When it comes to creating a positive workplace culture, companies strive to foster a sense of unity and belonging among their employees. Whilst this is certainly a worthy goal to strive for, many make the mistake of referring to their workplace and the culture as a ‘family’. As a leadership and culture expert, this is always a red flag for me and I strongly discourage business and HR leaders from either making or striving for this comparison.
Let’s unpack the top five reasons why you shouldn’t refer to your workplace as a family.
1. Lack of psychological safety
Families generally tend to lack psychological safety, which is a critical component of any healthy workplace culture. Psychological safety means that employees can speak up, share their opinions and ideas, disagree with colleagues or their boss, and take risks without fear of negative consequences such as retaliation or ostracism. This is essential for fostering creativity, innovation, and collaboration among team members. Families, however, may not always provide this level of psychological safety.
Families often have deeply ingrained cultural norms and traditions that can be difficult to challenge or change.
In a family setting, there are often power dynamics, emotional baggage, and unspoken expectations that can lead to tension and conflict. Family members may feel pressure to conform to certain norms or beliefs, even if they don’t necessarily agree with them. In contrast, a workplace that emphasizes psychological safety creates an environment where individuals can express their unique perspectives and ideas without fear of judgment or retribution.
2. Lack of goals and performance metrics
Families don’t have goals and performance metrics upon which their very survival depends. Another important aspect of a healthy workplace culture is a clear sense of purpose and direction. Employees need to understand why their team and organisation exists, what they are working towards and how their individual efforts contribute to the overall goals of the organisation. This is not something that is a requirement within a family.
While families may have some shared goals or values, they are typically not focused on achieving specific outcomes or meeting performance metrics. In a workplace, however, it’s essential to have clear goals and metrics in place to measure progress and ensure that everyone is working towards the same objectives. Without this clarity, employees may feel aimless or disconnected from the larger mission of the organisation.
3. Challenges with diversity and inclusion
Diversity and inclusion are increasingly important considerations for companies looking to build a strong and successful culture that values innovation and creativity. When employees feel valued and respected for their unique backgrounds and perspectives, they are more likely to feel engaged and committed to their work. Families may not always prioritise diversity and inclusion in the same way.
Creating a thriving workplace culture is an ongoing process that requires commitment and a lot of hard work.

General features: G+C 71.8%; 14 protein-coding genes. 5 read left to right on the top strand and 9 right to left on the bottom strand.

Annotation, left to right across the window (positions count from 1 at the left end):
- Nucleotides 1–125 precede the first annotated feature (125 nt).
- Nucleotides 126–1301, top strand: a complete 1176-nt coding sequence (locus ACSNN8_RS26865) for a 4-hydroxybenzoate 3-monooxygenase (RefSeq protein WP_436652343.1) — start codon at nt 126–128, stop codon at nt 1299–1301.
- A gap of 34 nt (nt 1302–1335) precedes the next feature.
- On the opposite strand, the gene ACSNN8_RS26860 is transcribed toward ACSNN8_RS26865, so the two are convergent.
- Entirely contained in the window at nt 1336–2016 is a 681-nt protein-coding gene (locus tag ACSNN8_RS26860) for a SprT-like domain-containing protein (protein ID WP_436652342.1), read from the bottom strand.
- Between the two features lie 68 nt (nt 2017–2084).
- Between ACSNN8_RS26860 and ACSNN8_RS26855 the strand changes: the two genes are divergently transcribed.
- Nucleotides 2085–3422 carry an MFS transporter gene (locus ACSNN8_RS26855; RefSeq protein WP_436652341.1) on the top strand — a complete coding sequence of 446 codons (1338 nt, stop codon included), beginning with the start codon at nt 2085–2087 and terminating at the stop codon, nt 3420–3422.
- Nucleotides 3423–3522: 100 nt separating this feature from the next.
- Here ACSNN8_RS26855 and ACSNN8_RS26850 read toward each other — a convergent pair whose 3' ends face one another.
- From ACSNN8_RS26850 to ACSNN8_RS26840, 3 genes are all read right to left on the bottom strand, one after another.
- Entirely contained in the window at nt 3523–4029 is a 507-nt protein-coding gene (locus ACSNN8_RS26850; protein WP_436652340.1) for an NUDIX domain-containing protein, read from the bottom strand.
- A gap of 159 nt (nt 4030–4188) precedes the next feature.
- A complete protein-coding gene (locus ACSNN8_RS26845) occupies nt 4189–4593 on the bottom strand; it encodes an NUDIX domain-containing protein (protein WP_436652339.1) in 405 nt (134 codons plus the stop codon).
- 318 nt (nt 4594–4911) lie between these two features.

Families often have deeply ingrained cultural norms and traditions that can be difficult to challenge or change. This can lead to a lack of acceptance or understanding of people who come from different backgrounds or hold different beliefs. In contrast, a workplace that prioritises diversity and inclusion can benefit from a wide range of perspectives and ideas, leading to greater innovation and creativity.
4. Lack of growth and development
One of the key drivers of employee engagement and satisfaction, is the opportunity for growth and development. When employees feel like they are learning new skills, taking on new challenges, and advancing their careers, they are more likely to feel fulfilled and invested in their work. In contrast, families don’t exactly prioritise or encourage personal or professional growth and development. In fact, in many families, anyone who strives for betterment may be ridiculed and accused of ‘forgetting where they came from’ or ‘thinking they are better than us’; see that lack of psychological safety at play again?
In a family setting, opportunities for individuals to take on new roles or responsibilities, or to pursue their own personal and professional goals are few. In contrast, a workplace that values growth and development can provide employees with the tools, resources, and support they need to advance their careers and achieve their full potential.
5. Prioritising behaviour and accountability
Families generally don’t prioritise behaviour, performance and accountability the way that employers would. In a family setting, there may be a tendency to overlook or excuse poor performance or behavior, or to prioritise personal relationships over objective criteria.
In contrast, a workplace values positive behaviours, high performance and accountability sets clear boundaries for what is expected of employees and holds them to high standards. This helps to ensure that everyone is working towards the same goals and that individual contributions are recognised and rewarded based on merit.
Creating a thriving workplace culture is an ongoing process that requires commitment and a lot of hard work. Employees care about purpose, goals, growth opportunities, remuneration and feeling appreciated and being recognised for their unique contributions. That’s why they have jobs and why they choose to work for one employer over another. For everything else – both the good and the dysfunctional – we all have families. We don’t need to replicate family dynamics at work.